Alistair Maclean's Web Site
The NYC Bike Show 1998 

Its been a cold, but sunny day here in the metro area. The wind which threatened to make the ferry ride over the Hudson river a bit choppy somehow stayed in abeyance. It's SuperBowl Sunday, and though San Diego is a long way from New York the crowds were definitely down this Sunday; the better for looking at the bikes.

This year the Bike show had moved to the upper floor of the Javitt's center, a bigger space than previous years. There were full displays from most of the manufacturers, there was even a semi-official Bimota stand. The biggest non-shows were Laverda and MV Agusta, but can you blame them?

As I am obsessed with sport bikes, and this year has a bumper crop of knee scrappers. In each corner there were bikes to make a grown man cry. Road testing show bikes is a tough assignment, one that has a minor weakness - there is no road. But what the heck, here are my thoughts:

  • Honda VTR1000 - Still a great looking bike. Tons of accessories have become available. Some, including an exhaust pipe that exists under the seat, need a little more thought.
  • Suzuki TL1000 - Suzuki has beefed up the TL1000 this year with an R model. The two bikes look about the same, the R getting a bigger seat hump. The R also seems to get a better set of bars, it was comfier that the standard model.
  • Ducati 916 - This year even the US gets the 996. And for the first time I got to see a Bi Posto 916, a strange way of saying "I warned you!" to your favourite passenger. The 916 now sports a white panel on the rear. The bikes' name has been miniaturised; a tiny sticker informing you of what you are riding. It still feels like a small comfy bike. Lois is in love with the 750 Monster, which has a very affordable 7,400 dollar price.
  • Moto Guzzi V10 Centuro (sp?) - A weird looking machine. It's a full litre bike, but has some strange styling. After sitting on it a few minutes, I have to say that I did winder what it would be like to ride. The ergonomics are reasonable, though the front of the seat seemed too wide. The handlebar is crescent shaped. Real cute. In my other life as a crasher, I have to question the use of none standard parts like handlebars that have to be ordered from the dealer.
  • Bimota V500 - Aghhhh! This is a bodacious looking bike. There were no prices on it, but if its here the magazines will soon give us the full SP. This is one I was not allowed to sit on. The seat is however, a trifle strange, little lumps of rubber padding in some sort of pattern. They have tried to hide the odd exhaust plumbing, it sort of works, a small lower fairing seems to partially hide the convolutions the pipes make.
  • Buell S1 Lightning. They showed this in several flavours, including one done to the new S1 series racing spec. For those that are not familiar with the name, these are tuned Harley motors in frames built by Eric Buell. They handle well and go with aplomb.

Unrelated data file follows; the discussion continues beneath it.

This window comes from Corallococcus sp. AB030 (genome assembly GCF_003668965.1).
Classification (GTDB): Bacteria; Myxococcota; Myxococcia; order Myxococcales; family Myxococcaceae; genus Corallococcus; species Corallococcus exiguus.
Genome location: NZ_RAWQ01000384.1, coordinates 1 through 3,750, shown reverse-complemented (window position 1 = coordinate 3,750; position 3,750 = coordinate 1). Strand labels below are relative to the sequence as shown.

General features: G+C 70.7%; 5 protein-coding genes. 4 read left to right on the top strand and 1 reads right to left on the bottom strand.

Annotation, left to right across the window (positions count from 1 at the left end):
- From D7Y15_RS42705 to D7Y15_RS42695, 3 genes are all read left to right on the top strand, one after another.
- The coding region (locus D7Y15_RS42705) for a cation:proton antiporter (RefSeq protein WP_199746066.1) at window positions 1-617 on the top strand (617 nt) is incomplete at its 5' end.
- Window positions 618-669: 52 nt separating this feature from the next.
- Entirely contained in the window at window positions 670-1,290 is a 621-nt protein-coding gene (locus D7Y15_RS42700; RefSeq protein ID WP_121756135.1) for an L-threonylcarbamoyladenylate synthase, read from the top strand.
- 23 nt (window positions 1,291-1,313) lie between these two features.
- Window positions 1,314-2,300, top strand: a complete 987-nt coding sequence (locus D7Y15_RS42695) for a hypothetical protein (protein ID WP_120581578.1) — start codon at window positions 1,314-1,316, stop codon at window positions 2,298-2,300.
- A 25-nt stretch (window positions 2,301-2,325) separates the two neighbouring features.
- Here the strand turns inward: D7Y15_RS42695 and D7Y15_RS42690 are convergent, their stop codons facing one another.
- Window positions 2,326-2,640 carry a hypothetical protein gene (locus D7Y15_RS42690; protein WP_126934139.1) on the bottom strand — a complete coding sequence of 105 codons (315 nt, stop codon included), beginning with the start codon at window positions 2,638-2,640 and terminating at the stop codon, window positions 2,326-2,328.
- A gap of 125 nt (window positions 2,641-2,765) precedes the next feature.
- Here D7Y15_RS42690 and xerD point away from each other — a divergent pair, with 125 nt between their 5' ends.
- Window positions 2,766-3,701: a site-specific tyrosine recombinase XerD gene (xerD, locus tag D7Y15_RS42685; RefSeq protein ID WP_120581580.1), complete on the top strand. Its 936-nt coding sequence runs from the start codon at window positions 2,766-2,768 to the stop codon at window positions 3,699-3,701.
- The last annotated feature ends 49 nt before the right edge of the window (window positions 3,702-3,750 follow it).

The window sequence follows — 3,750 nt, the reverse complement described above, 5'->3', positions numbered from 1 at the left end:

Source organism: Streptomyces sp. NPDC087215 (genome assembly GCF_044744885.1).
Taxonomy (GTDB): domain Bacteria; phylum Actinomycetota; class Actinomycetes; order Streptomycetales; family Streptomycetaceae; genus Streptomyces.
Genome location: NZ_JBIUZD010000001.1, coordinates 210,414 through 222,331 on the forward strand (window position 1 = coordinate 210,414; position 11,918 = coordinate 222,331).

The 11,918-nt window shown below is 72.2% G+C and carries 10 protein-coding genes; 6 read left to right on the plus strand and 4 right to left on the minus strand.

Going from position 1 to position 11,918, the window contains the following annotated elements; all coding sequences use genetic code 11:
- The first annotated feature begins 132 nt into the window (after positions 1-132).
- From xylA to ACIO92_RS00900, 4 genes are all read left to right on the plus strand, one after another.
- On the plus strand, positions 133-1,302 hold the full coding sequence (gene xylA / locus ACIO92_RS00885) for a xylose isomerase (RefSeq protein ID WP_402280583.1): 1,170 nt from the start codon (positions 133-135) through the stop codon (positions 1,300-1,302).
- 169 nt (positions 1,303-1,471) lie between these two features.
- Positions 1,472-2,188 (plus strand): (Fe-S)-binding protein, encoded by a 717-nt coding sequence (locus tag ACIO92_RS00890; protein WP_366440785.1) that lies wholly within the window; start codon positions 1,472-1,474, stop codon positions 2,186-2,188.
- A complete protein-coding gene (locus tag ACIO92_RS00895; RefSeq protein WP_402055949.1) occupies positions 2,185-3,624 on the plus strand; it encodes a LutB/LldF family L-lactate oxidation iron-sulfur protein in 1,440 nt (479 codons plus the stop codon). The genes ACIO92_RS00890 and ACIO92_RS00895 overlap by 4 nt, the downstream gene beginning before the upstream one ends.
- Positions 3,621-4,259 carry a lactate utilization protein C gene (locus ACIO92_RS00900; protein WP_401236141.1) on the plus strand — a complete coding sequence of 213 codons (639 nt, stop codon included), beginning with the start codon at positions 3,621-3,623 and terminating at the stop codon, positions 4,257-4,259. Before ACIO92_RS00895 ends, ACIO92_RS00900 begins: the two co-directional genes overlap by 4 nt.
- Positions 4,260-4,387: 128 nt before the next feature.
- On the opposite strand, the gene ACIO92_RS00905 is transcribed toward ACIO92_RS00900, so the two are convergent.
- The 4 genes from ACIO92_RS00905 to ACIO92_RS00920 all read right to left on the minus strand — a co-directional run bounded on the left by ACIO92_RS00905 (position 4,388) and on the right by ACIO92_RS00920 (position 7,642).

Well there is only one triple, and British By God, Triumph. A full set of bikes were on show. I tried the 595 for size. These are BIG bikes. Lois could not heft a 900 Daytona to the vertical, these are heeevy bikes. The model with the little 'fairing' feels interesting. Seeing the headlights is a novelty. In an eye catching phlegm yellow, this is a bike you have to love to buy.


Big ones. Very Big Ones. This years developments have been in the Litre class, and have definitely lead to the need for larger trousers. You are going to need big brass ones for these bikes.

  • Honda CBR 900 RR (Fireblade to the Euro's). Tucked away in a corner was the 900. Its much the same as before, only better (or so says the paper work). Dave has one of the older versions of this and swears by it. The new bike is a little heavier (I think) but has more powwa' and greater stiffness.
  • Kawasaki ZX900R. The boys green have given us their newest best shot. I still have to wonder about the 'built in flex' concept. I do wonder if it's just a cost cutting exercise. With 135bhp on tap and a lot less weight (Lois was easily able to get this missile vertical), this should be a white knuckle-fun bike. The tank is HUGE. It's a bit too big, I think it hides the carbs and airbox. It has become quite intrusive.
  • Yamaha YZF 1000 R1. Ye Gads. This is a small bike. Not 916 small, but still a petite kilo bike. It is well proportioned. The front looks rakish, which is to say I rather liked the look, but it will not be everyone's cup of Bovril. The seating position is excellent, the seat is HUGE. It goes back a mile, even my expansive rear was able to move forward and back a substantial distance. It is a light bike, easily flicking between the kneecaps. Lois was quite comfortable on board. The back tyre (a 190) is pretty spectacular, I'm sure the replacement charge will be too.
  • A Jim Redman Honda 250 six cylinder racing bike. Neat!
  • An ex Ago MV Agusta 500 four GP bike. It was in less than sterling condition.
  • An ex Eddie Lawson Kawasaki KR500 GP bike, one he rode at Daytona, I think. A rarity.
  • A customised GL1500 Honda Gold Wing, in full chopper mode with 6 into 6 exhaust. It sounded Loud even when stone cold dead.
  • A Yamaha water craft (270bhp) being two jetski engines and a big plastic hull.

The US bike market grew 8% last year, capping three years of growth. Its shown in sales of some 300,000 units of road bikes. This show is beginning to swing.



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